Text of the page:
From nutrient cycling to climate regulation to watershed protection: Old growth forests are worth more standing.
"The inland temperate rainforest both affects climate change and is affected by climate change. Because of its high productivity and high levels of standing biomass, it has a role in global carbon dynamics that is disproportionate to its area" *
Old growth forests don't have to consist of huge trees to accomplish the incredible services they provide to the planet. Another term that applies to forest composition and conservation is primary forest - which are OLD ecosystems - as old as you can get in some cases!
Primary forests are naturally regenerated forests of native species, including all tree ages, whose structure and dynamics are dominated by ecological and evolutionary processes, including natural disturbance regimes. No clearly visible indications of human activities occur, and ecological processes are not significantly disrupted in primary forests.* Primary forests are imperiled ecosystems.
In 2019, BC's government appointed an independent panel of two scientists to undertake a province-wide Old Growth Strategic Review, which was provided as a report to the public and to the Minister of Forests, Lands, Natural Resource Operations and Rural Development in 2020. The report provided 14 recommendations for future management, which the province has said it would fulfill... but time is running out.
In 2020, the BC government committed to adopting all 14 recommendations of the independent panel on old growth, beginning with the immediate deferral of nearly 200,000 hectares of old-growth forests, with further commitments to defer the logging of 2.6 million hectares of old-growth forests. We think this is a good first step, however, this does not amount to permanent protection. The deferrals will be for about two years while the government consults with Indigenous groups. Hopefully this consultation will make the protection of these old growth forests permanent, but it is understood that some Indigenous groups might have issues with how the consultations are taking place.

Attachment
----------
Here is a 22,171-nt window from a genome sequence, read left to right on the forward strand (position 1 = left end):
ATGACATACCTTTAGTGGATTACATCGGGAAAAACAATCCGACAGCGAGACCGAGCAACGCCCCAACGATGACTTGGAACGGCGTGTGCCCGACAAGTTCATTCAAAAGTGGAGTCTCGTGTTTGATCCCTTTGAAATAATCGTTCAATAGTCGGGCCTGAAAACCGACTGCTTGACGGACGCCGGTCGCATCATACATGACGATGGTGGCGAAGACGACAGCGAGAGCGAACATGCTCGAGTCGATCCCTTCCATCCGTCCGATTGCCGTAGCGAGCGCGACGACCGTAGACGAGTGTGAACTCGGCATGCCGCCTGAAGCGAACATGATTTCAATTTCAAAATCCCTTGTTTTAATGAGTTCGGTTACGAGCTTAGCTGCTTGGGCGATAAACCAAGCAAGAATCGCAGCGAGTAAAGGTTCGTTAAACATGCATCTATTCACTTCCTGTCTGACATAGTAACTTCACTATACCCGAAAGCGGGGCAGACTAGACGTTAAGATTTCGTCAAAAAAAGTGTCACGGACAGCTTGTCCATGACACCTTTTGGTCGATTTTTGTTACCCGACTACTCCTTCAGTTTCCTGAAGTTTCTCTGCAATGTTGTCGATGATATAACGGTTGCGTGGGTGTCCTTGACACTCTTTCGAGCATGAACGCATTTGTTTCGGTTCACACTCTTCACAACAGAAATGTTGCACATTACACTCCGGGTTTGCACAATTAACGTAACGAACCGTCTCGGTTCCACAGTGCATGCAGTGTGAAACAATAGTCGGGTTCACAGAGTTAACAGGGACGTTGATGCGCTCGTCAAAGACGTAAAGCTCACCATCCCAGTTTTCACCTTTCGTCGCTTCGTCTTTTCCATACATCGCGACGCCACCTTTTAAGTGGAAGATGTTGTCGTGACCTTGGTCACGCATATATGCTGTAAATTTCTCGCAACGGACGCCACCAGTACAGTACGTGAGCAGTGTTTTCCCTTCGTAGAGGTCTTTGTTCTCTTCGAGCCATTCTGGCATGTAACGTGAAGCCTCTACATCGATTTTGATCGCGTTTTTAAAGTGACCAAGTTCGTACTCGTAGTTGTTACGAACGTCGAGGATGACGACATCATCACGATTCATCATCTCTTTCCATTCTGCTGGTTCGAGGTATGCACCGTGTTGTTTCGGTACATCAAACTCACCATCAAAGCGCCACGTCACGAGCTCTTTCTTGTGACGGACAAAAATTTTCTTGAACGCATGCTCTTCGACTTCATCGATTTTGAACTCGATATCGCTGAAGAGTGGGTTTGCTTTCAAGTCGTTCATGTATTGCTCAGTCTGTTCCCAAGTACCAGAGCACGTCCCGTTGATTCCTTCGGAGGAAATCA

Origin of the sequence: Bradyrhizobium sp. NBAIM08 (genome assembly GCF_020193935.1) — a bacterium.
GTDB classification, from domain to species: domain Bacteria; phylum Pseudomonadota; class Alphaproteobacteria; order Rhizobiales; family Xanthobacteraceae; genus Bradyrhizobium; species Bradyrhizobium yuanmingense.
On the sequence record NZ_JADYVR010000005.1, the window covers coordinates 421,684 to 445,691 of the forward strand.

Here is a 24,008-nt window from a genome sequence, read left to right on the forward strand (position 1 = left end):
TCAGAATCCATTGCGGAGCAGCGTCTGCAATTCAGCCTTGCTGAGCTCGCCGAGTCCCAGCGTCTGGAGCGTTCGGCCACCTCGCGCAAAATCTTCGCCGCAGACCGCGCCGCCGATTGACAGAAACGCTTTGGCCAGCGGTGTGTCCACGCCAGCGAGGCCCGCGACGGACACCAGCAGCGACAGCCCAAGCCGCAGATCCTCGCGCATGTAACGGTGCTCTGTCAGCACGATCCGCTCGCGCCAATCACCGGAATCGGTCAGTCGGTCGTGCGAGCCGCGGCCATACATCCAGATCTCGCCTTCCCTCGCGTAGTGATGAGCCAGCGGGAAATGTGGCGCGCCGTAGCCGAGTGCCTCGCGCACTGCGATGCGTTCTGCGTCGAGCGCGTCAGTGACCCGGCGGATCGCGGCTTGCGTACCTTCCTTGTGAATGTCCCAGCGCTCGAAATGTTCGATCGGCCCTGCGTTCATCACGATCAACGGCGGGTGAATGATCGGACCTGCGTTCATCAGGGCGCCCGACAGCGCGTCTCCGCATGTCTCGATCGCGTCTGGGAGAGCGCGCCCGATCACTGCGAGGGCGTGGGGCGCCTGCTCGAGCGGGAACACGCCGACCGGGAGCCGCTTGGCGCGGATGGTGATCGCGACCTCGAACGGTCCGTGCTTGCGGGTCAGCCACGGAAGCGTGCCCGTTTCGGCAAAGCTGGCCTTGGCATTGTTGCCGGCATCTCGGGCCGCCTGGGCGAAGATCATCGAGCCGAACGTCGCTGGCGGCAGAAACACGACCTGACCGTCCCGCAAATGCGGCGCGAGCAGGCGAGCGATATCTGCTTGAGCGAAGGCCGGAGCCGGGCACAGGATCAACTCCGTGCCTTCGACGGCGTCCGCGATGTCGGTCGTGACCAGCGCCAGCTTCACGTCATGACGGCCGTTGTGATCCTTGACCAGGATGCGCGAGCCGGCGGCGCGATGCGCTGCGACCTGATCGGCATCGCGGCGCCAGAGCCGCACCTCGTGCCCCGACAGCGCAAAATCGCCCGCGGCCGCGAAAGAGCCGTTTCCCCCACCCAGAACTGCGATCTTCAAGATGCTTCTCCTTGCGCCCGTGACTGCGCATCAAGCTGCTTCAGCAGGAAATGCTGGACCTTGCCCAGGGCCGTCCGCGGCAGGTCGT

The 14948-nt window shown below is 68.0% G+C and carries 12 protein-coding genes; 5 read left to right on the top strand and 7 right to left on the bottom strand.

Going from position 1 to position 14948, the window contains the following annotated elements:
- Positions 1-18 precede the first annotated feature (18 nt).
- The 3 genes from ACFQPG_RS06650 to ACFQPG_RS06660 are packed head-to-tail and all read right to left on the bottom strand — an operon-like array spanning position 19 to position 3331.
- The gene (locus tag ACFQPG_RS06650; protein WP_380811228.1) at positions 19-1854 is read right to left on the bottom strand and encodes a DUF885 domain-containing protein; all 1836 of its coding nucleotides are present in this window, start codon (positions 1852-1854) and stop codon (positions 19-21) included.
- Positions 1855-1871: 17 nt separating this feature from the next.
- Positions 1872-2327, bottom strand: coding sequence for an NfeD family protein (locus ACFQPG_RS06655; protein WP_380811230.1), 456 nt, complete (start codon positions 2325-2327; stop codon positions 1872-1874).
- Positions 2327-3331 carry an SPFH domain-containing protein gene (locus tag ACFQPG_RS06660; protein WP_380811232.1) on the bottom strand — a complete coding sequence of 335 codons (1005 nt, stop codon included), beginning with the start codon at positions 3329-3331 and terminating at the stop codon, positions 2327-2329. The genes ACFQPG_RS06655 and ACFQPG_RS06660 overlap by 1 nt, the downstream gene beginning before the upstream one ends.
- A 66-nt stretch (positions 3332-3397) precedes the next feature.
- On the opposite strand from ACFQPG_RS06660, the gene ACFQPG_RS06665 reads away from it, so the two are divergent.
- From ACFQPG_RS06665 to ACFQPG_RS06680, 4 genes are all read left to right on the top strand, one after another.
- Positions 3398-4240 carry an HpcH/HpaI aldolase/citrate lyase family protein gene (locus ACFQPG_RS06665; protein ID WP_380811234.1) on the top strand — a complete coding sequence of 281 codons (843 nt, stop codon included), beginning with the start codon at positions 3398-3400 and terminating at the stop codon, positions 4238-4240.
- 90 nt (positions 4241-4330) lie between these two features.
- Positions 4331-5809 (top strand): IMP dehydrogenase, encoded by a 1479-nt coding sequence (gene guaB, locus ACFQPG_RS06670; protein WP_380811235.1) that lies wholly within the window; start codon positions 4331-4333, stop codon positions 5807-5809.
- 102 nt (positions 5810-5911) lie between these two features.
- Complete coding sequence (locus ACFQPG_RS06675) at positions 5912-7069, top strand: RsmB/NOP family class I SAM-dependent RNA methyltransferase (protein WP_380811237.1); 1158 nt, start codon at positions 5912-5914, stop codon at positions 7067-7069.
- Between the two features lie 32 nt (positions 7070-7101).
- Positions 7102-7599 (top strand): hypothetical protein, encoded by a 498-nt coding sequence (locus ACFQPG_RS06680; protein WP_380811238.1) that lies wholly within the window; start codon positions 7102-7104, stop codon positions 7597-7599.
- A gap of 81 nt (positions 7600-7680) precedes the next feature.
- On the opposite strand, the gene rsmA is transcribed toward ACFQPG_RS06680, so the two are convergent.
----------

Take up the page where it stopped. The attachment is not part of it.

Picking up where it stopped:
We recommend checking out: BC's Old Growth Forest: A Last Stand for Biodiversity (2020), to learn more about Old Growth in BC, how it is faring, and why it matters. This is an important independent report by three scientists. Also check out this informative Old Growth mapping tool created by Yellowstone to Yukon Conservation Initiative.
You can try this GoogleEarth Timelapse Tool to view the clearing of forests that has occurred over the past few decades.
Stevenson, S., Armleder, A., Coxson, D., Delong S.C., and M. Jull. (2011). British Columbia's inland rainforest: Ecology, conservation, and management. UBC Press.
DellaSala, D.A.; Strittholt, J.R.; Degagne, R.; Mackey, B.; Werner, J.R.; Connolly, M.; Coxson, D.; Couturier, A.; Keith, H. Red-Listed Ecosystem Status of Interior Wetbelt and Inland Temperate Rainforest of British Columbia, Canada. Land 2021, 10, 775. https://doi.org/10.3390/land10080775